“I’m Not Calling for Another Referendum”: Leeds Student Media Societies Interview Jeremy Corbyn
LSR, LSTV and The Gryphon sat down with Labour Party leader Jeremy Corbyn to discuss Brexit, anti-semitism and higher education ahead of his talk to politics students at the University of Leeds.
Jeremy Corbyn welcome to the University of Leeds, thank you for taking the time to speak to us.
Pleasure to be here.
So, the last time you were in Leeds and spoke to students, I believe, was during the 2017 general election campaign. You stood outside the Brudenell Social Club, stood up with Alex Sobel on a box and said vote for this man.
And he won.
That’s the thing. He wasn’t expected to win that seat and he ended up winning by about 3000 votes. Do you think that day may have had an impact on his victory?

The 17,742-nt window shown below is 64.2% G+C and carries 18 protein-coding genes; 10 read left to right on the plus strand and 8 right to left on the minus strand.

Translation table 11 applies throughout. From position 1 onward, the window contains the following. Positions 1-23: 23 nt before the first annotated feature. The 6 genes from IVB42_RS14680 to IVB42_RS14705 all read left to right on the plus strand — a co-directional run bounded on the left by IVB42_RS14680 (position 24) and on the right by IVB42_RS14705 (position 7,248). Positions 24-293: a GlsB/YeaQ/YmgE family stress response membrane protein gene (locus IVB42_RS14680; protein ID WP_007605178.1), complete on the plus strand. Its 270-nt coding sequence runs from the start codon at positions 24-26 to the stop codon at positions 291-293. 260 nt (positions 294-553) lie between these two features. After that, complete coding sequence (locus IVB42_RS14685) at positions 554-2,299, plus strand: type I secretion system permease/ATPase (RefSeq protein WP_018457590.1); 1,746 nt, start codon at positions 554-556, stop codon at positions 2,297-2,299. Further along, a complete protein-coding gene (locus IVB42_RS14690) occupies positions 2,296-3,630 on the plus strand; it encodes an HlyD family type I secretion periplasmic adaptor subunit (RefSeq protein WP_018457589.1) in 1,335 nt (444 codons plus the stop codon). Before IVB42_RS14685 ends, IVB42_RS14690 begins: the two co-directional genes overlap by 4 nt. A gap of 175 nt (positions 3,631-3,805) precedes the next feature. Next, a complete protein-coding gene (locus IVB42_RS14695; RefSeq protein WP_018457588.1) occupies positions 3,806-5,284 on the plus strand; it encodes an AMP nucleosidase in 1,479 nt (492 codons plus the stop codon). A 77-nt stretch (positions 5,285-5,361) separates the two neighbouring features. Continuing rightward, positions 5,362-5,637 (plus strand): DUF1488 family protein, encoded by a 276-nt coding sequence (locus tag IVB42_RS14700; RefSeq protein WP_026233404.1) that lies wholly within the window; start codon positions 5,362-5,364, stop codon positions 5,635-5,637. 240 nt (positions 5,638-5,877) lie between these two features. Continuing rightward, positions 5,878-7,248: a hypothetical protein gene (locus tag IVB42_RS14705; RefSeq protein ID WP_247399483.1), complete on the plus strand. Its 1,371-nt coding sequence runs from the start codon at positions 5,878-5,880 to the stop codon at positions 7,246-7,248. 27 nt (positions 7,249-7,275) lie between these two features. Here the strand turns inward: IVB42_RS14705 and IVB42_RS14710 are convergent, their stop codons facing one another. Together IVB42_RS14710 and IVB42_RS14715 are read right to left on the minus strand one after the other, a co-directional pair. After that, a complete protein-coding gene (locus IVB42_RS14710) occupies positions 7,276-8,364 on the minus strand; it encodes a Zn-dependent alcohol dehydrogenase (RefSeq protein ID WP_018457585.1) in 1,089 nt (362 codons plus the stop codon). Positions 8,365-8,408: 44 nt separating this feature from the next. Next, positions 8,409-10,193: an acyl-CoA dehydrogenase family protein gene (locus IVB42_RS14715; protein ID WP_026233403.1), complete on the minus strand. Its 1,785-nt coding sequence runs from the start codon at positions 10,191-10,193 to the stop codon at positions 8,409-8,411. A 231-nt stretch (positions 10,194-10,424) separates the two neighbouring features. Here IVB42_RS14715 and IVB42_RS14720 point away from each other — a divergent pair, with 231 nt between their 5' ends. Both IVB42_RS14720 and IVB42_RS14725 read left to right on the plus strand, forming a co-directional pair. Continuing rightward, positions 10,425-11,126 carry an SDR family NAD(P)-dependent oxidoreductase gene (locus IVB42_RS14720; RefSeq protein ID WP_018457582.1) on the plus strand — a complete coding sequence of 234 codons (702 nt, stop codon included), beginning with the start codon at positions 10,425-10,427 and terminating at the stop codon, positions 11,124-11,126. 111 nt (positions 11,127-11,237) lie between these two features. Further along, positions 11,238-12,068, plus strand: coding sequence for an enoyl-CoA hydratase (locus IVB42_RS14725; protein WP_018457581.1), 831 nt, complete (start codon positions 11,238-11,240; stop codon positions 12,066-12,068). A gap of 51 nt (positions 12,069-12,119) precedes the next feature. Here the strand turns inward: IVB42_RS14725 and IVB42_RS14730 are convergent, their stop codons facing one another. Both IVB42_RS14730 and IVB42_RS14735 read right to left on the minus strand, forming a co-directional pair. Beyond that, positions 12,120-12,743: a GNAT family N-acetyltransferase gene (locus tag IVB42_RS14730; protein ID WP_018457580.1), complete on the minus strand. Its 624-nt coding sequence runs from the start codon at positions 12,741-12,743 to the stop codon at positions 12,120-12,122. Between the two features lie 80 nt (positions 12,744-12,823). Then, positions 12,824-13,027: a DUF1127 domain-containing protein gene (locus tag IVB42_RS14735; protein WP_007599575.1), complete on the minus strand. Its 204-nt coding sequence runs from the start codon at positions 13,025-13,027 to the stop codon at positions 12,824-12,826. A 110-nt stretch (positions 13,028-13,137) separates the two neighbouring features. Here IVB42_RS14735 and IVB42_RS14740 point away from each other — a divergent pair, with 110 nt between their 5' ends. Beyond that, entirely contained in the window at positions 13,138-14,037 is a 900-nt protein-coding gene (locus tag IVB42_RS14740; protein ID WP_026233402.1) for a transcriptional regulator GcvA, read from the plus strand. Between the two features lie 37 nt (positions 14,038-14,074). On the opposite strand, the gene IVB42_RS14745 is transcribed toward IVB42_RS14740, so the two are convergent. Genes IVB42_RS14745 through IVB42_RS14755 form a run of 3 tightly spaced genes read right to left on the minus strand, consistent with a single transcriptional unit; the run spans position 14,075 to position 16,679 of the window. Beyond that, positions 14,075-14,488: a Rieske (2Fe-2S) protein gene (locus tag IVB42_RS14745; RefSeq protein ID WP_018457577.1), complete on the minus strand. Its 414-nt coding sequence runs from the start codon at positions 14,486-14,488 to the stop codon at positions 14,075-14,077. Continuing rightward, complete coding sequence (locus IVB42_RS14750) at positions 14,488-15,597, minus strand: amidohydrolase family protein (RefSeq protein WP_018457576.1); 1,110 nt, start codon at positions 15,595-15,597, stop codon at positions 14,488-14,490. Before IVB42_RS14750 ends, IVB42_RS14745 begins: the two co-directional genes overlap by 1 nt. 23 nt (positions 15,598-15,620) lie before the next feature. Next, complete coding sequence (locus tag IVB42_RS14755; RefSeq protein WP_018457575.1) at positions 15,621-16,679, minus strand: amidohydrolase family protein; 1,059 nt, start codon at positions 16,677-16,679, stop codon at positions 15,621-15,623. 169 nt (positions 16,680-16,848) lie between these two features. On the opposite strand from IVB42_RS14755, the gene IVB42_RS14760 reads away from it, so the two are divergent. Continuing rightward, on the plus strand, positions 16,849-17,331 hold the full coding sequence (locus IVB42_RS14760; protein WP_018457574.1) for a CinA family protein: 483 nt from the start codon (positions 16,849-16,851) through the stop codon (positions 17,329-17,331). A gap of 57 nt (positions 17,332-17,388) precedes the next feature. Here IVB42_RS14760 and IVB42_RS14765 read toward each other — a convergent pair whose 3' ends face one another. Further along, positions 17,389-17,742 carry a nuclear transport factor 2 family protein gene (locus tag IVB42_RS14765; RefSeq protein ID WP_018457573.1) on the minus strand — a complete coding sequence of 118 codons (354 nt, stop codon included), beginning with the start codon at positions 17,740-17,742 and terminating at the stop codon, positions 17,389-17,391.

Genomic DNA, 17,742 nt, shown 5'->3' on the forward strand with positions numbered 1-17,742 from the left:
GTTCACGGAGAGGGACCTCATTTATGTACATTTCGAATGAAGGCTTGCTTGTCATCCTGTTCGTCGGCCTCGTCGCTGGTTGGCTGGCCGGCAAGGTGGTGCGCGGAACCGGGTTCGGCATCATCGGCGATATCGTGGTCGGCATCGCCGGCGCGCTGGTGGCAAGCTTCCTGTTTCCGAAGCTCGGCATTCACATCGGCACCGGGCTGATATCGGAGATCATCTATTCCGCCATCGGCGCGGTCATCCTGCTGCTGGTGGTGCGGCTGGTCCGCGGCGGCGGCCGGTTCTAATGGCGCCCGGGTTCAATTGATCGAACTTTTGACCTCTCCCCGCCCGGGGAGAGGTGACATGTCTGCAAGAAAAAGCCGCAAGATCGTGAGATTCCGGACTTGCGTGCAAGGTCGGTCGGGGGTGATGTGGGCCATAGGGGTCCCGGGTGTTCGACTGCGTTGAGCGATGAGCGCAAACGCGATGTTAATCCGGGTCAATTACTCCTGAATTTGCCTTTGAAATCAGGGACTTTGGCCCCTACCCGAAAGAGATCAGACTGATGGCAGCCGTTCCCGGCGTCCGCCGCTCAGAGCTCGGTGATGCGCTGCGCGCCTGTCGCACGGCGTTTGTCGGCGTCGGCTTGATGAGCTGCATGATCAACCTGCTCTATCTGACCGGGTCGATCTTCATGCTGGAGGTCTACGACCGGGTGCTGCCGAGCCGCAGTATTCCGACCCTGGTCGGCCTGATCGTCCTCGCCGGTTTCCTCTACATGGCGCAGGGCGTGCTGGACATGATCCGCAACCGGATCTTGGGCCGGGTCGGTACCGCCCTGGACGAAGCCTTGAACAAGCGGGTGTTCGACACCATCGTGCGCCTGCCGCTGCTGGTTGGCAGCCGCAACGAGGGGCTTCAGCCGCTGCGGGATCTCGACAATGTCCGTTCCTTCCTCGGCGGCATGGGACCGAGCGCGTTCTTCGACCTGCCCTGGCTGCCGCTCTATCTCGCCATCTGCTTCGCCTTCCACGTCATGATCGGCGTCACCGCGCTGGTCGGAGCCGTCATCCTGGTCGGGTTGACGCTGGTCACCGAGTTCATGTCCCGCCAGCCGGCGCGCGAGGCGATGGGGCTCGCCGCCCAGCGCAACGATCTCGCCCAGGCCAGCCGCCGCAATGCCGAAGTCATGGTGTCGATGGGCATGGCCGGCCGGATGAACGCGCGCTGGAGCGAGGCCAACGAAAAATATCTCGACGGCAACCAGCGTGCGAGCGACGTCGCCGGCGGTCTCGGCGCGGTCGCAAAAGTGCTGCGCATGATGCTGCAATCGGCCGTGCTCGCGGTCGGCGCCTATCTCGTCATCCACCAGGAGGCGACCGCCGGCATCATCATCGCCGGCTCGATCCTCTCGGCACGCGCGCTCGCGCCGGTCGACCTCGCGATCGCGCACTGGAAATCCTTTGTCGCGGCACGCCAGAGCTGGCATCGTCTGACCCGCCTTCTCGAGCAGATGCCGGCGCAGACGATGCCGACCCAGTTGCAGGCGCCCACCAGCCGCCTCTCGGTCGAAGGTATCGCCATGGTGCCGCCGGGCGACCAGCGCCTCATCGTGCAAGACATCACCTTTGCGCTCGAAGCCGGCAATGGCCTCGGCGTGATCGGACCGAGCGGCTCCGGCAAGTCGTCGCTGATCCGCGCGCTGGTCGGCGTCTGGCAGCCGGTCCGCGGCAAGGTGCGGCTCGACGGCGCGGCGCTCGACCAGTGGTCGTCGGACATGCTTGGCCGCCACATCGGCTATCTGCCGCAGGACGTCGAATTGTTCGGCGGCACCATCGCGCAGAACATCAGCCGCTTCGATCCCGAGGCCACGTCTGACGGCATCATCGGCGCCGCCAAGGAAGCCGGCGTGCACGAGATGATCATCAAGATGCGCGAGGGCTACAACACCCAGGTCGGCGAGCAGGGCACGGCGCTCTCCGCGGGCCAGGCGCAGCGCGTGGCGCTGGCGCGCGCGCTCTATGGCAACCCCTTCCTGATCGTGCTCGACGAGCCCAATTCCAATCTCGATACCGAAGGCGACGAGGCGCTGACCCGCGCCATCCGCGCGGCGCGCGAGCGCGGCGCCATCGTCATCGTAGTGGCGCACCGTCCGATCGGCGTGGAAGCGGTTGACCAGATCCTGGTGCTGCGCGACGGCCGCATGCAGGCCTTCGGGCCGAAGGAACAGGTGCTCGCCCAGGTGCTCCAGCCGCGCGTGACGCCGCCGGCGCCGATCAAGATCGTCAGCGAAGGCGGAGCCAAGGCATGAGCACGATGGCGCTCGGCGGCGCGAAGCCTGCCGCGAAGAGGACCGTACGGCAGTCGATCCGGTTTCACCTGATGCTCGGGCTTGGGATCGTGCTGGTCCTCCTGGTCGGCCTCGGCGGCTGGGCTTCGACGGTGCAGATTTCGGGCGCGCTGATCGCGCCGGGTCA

Probably. Because we got so many people there who were really enthusiastic about the idea that we could win, that we could get Alex elected and we could get a Labour government and that was one of the turning points in the campaign because that meeting was supposed to be a couple of hundred people getting ready to go door knocking, and it grew to four or five hundred in the car park and then it grew to thousands in the streets. I was actually generally concerned for the safety of some of the students who were hanging off trees. The branches were strong it turned out and they were okay, but I was worried.
I believe everyone was okay and it was, Leeds North West, which is Alex’s constituency, which ended up having the largest increase in student registration in the country. What are you and Alex planning to do to give back to all the students who have supported you on this campus and in this area?